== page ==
The offer by the drugmaker, which has significant facilities across Ireland, to help patients cover out-of-pocket expenses was criticised as insufficient.
It will introduce a generic EpiPen identical to the branded product, which includes the drug itself and the handheld pen with a needle that injects the shot.
The company also plans to continue to sell the branded version.
Mylan has attracted scrutiny for increasing the treatment’s price 400% in nine years — EpiPen cost $57 for a single pen when the drugmaker bought it in 2007.
Criticism of chief executive o Heather Bresch, the daughter of Democratic Senator Joe Manchin of West Virginia, quickly intensified last week as members of the Congress called for investigations and the EpiPen became campaign fodder.
Introducing a so-called authorised generic, which doesn’t require formal approval from the Food and Drug Administration, is a fast way for Mylan to get a cheaper version out without actually cutting the branded EpiPen’s price.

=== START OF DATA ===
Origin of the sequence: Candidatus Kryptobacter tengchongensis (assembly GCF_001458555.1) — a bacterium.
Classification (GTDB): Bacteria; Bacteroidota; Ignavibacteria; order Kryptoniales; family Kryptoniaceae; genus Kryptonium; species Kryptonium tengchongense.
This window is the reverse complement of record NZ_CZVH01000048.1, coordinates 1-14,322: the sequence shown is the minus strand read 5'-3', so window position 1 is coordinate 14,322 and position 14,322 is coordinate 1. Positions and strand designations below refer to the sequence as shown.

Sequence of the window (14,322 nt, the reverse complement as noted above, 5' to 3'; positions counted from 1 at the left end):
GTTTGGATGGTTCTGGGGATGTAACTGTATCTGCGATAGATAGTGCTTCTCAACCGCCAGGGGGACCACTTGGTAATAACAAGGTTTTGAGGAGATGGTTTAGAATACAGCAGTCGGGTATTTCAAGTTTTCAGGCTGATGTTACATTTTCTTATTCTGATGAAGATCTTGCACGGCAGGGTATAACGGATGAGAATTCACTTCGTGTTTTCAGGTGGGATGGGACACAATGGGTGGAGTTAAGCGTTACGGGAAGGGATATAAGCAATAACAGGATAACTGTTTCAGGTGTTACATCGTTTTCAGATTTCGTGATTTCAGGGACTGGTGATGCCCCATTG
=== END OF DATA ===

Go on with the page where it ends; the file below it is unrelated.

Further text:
“They can just do it. They don’t need approval,” said David Rosen, a lawyer at Foley and Lardner.
The move won’t block future generics from competitors such as Teva, but it can help Mylan capture some of the market share it would have lost with the introduction of a rival generic, he said.
Mylan shares, which were slightly lower yesterday, had slid 12% last week as criticism mounted.
“Ensuring access to medicine is absolutely the core of Mylan’s mission,” Ms Bresch said.
“We understand the deep frustration and concerns associated with the cost of EpiPen to the patient, and have always shared the public’s desire to ensure this important product be accessible to anyone who needs it.”
Mylan’s control of the market increased in the past year as competitors suffered setbacks.
In March, the Food and Drug administration identified “major deficiencies” in Teva’s application.
In October, Sanofi voluntarily recalled its Auvi-Q injector. n Bloomberg